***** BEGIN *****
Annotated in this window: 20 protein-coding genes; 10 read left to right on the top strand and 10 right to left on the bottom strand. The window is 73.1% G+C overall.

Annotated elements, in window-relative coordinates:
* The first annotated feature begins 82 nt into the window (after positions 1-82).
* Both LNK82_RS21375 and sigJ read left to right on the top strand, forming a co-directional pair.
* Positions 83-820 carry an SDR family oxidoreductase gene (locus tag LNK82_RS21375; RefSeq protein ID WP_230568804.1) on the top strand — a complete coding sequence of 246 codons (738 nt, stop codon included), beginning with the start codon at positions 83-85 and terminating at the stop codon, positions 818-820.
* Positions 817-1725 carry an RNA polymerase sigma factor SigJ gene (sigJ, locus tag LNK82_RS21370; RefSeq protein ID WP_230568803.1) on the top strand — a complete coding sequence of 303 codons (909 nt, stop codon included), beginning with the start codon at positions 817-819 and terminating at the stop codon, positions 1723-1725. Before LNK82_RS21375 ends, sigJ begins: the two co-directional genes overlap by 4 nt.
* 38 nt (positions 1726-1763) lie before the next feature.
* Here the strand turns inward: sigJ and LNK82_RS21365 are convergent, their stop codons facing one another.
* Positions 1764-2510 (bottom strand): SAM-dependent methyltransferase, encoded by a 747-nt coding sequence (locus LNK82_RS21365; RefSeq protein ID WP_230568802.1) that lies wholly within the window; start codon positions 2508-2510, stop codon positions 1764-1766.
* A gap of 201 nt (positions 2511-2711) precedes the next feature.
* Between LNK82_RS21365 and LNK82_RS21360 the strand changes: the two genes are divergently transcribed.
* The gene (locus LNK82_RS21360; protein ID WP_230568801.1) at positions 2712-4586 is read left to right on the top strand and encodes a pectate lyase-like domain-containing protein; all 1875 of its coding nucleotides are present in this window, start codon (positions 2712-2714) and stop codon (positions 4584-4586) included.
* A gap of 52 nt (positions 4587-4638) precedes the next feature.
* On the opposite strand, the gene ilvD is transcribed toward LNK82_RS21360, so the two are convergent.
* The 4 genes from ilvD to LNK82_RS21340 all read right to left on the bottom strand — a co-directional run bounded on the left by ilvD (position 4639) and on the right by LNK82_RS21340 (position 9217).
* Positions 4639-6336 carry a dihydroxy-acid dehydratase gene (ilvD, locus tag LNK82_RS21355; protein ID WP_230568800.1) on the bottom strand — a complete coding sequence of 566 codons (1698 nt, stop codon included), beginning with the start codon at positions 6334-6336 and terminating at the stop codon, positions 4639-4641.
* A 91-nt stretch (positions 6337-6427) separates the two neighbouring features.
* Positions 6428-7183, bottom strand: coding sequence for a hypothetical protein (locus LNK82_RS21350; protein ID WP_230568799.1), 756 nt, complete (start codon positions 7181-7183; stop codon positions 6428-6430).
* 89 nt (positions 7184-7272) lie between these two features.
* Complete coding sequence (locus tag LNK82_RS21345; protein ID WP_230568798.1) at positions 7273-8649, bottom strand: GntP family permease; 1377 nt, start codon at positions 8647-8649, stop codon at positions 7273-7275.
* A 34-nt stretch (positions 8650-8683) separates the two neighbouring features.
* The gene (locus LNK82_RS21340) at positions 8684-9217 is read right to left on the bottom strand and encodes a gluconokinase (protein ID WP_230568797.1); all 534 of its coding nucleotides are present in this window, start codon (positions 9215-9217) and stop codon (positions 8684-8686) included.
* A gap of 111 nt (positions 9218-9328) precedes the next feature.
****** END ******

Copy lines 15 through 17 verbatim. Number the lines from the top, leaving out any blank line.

* The 4 genes from ilvD to LNK82_RS21340 all read right to left on the bottom strand — a co-directional run bounded on the left by ilvD (position 4639) and on the right by LNK82_RS21340 (position 9217).
* Positions 4639-6336 carry a dihydroxy-acid dehydratase gene (ilvD, locus tag LNK82_RS21355; protein ID WP_230568800.1) on the bottom strand — a complete coding sequence of 566 codons (1698 nt, stop codon included), beginning with the start codon at positions 6334-6336 and terminating at the stop codon, positions 4639-4641.
* A 91-nt stretch (positions 6337-6427) separates the two neighbouring features.